It's not every day that Hollywood icon Robert Redford gets upstaged. But then again, the 74th annual Academy Awards wasn't your "everyday" Oscar ceremony. The honorary Oscar recipient was in the midst of fielding reporters' questions backstage when onstage Denzel Washington became the first African-American thesp in nearly four decades to win best lead actor. With the majority of the press under their headphones and glued to the monitors, Redford realized there was only one thing to do: He temporarily halted the Q&A so he too could listen in.

Pity the Oscar winner who was in Redford's place when Halle Berry was named best actress — the only African-American to ever win in that category. Actually, go ahead and pity foreign film victor Danis Tanovic — as he was in that unenviable position. On hearing Berry's name called out, the entire press room leapt to their feet in excitement just as Tanovic was about to explain what his next project would be. Sadly, unlike Redford, the No Man's Land filmmaker — seemingly oblivious to the fact that no man or woman was paying attention to him — forged on with the questions. (It was not a pretty sight, folks.)

Of course, there were no such interruptions when it was Berry's turn to meet the press. On entering the room, she was greeted with a second standing ovation. The still-emotional Monster's Ball actress confessed that she was temporarily paralyzed when Russell Crowe declared her, and not Sissy Spacek, the winner. "I thought I wasn't going to make it up the steps," she said. "I thought, 'God, just don't let me embarrass my mother.'" Even Washington commented on Berry's fragile mental state. "I was just taking pictures with [her] and she doesn't know where she is," he cracked. "She's gone." (Quick side note: In case you were wondering why Berry ended her acceptance speech by thanking Warren Beatty, a little birdie told TV Guide Online the reason. Apparently, Beatty once advised her to hire a different acting coach for every film.)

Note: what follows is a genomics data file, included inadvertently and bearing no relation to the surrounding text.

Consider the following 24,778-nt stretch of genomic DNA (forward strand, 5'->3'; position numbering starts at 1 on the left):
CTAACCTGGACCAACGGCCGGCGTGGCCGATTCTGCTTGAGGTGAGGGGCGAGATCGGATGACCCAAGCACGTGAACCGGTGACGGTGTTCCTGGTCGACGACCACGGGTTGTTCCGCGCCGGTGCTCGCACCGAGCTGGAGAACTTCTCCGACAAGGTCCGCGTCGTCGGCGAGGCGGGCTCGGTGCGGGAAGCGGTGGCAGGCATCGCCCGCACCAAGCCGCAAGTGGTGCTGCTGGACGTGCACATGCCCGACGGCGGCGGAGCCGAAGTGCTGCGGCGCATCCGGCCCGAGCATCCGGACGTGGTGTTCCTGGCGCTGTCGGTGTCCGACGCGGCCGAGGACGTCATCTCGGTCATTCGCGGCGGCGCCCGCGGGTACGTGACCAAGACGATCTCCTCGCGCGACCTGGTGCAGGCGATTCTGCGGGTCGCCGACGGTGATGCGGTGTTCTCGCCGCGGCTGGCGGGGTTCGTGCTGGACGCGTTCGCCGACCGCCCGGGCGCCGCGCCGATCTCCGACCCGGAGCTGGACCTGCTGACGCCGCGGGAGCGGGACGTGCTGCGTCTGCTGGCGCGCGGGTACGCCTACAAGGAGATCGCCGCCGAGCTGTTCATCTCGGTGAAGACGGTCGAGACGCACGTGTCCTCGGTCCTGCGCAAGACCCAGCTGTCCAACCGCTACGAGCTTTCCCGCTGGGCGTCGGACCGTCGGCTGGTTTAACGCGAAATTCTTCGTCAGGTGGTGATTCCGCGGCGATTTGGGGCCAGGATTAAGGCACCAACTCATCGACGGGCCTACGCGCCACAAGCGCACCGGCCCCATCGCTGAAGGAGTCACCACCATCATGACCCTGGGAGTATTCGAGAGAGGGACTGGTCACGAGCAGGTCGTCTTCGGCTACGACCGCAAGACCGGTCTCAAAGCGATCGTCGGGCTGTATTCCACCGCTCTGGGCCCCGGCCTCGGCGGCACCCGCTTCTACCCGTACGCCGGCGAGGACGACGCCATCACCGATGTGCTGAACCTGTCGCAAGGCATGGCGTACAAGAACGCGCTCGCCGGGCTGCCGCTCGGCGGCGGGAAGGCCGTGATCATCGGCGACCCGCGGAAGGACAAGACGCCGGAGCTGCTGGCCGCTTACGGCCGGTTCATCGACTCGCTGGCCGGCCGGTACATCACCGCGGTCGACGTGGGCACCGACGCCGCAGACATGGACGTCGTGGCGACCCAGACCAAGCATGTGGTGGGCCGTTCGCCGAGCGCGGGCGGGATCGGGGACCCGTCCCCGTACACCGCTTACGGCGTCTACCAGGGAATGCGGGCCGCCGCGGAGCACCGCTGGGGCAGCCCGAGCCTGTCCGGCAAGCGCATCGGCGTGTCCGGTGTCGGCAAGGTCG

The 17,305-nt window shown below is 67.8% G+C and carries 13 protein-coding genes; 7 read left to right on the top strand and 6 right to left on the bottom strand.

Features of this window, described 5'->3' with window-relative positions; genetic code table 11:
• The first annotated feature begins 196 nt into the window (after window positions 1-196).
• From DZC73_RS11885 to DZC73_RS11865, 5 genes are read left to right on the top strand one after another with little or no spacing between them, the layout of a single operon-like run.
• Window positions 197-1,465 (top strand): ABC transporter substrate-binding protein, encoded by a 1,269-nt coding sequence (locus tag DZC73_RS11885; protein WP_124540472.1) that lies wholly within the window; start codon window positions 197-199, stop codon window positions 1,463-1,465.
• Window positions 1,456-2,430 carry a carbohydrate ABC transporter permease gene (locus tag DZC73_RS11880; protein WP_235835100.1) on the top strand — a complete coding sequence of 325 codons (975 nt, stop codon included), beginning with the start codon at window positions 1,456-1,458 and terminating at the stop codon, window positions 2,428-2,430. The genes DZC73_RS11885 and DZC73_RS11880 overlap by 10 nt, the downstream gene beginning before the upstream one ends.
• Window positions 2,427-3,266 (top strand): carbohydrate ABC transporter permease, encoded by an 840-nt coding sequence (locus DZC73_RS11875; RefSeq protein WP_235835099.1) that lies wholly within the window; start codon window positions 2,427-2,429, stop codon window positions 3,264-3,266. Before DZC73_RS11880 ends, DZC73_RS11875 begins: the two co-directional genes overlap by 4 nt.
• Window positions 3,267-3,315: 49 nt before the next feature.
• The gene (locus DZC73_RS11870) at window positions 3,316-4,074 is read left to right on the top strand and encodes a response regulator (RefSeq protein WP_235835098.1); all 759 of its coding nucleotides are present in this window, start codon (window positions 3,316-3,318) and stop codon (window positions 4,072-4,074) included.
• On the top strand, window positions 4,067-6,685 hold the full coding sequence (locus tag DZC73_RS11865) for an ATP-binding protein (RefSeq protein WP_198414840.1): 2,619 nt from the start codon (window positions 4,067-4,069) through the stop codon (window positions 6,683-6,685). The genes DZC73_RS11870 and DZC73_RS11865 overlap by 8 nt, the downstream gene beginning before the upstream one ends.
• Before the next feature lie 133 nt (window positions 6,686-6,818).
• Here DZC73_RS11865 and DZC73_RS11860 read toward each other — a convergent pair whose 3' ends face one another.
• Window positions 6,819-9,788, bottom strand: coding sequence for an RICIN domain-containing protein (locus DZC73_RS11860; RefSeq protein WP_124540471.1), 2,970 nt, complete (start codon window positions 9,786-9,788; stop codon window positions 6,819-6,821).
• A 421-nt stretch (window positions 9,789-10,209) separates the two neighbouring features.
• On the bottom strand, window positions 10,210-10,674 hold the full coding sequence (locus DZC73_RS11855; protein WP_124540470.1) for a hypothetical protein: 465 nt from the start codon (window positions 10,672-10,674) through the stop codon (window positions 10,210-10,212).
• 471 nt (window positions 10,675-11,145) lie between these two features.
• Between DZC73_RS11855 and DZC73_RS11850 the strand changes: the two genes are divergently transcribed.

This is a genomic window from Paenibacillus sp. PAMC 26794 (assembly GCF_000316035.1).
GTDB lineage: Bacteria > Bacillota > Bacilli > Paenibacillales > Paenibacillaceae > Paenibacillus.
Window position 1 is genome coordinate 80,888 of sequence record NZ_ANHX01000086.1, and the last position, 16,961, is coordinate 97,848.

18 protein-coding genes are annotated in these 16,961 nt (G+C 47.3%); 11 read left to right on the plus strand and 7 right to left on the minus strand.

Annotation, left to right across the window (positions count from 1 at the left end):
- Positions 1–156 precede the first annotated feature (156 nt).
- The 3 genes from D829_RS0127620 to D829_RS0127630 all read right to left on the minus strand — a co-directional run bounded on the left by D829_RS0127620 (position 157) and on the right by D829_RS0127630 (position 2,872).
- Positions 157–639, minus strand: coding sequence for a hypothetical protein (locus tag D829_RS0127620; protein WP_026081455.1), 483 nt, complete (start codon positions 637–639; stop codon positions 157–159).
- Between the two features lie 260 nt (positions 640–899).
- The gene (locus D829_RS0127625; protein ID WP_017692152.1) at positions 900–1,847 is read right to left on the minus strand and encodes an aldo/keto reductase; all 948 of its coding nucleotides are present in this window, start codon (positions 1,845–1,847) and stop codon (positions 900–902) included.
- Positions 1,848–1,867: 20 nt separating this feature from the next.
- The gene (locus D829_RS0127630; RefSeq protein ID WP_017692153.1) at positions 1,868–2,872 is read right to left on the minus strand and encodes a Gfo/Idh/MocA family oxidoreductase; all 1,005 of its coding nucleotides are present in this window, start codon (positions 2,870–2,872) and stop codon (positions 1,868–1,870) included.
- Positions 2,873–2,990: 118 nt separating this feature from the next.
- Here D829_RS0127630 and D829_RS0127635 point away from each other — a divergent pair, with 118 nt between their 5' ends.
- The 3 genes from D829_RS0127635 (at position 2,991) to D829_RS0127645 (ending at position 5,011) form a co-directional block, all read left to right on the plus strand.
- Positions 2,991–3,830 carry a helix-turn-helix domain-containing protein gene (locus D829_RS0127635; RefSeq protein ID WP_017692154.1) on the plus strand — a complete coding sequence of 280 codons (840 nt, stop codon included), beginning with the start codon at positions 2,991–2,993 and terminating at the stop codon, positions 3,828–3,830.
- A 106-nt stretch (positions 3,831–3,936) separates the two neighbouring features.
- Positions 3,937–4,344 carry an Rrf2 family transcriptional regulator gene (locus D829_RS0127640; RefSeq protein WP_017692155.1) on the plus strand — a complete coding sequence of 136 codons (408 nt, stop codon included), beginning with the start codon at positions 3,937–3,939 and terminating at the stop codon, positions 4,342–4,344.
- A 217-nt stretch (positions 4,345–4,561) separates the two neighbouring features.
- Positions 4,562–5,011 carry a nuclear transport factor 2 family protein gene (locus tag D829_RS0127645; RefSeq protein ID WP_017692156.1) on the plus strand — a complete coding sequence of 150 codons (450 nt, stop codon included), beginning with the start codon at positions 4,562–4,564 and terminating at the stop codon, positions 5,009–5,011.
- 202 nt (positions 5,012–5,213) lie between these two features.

Like Berry, Washington also received a second standing ovation in the press room — albeit a less enthusiastic one. (C'mon, the guy already won a gold dude.) However, in contrast to Berry, the Training Day thesp seemed to downplay the role race has played over the years in determining who wins an Oscar — noting that up until this year, Caucasian singer-songwriter Randy Newman was batting 0-15 with the Academy. "What would he say on the 15th time when he lost? Was that racism?" In fact, when a reporter asked him what it felt like to be a part of Oscar history, he replied: "I'm a part of history because of why...?"

Alright, so enough about the race card. Here's what else had people buzzing backstage...

Love Story director Arthur Hiller — who picked up the Jean Hersholt Humanitarian Award — responded to a Friday New York Post report that said Ryan O'Neal had only 48 hours to live. (O'Neal looked alive and well when he presented Hiller with his trophy alongside Love Story leading lady Ali MacGraw.) "He's doing very well and in remission," Hiller said. "[He's] going back to being fine and dandy." (Related blind item: A little-known radio personality was overheard bragging that she dated O'Neal at one time.)

Howard Shore — who won for his Lord of the Rings score — didn't realize that as he was making his way to the dais, his wife flashed her hand to the camera. (She had "Hi Meg" scribbled on her palm.) So, who's this mysterious Meg gal? "It's my daughter," he told TV Guide Online. "I didn't know [anyone] saw that." (We don't miss a thing, buddy.)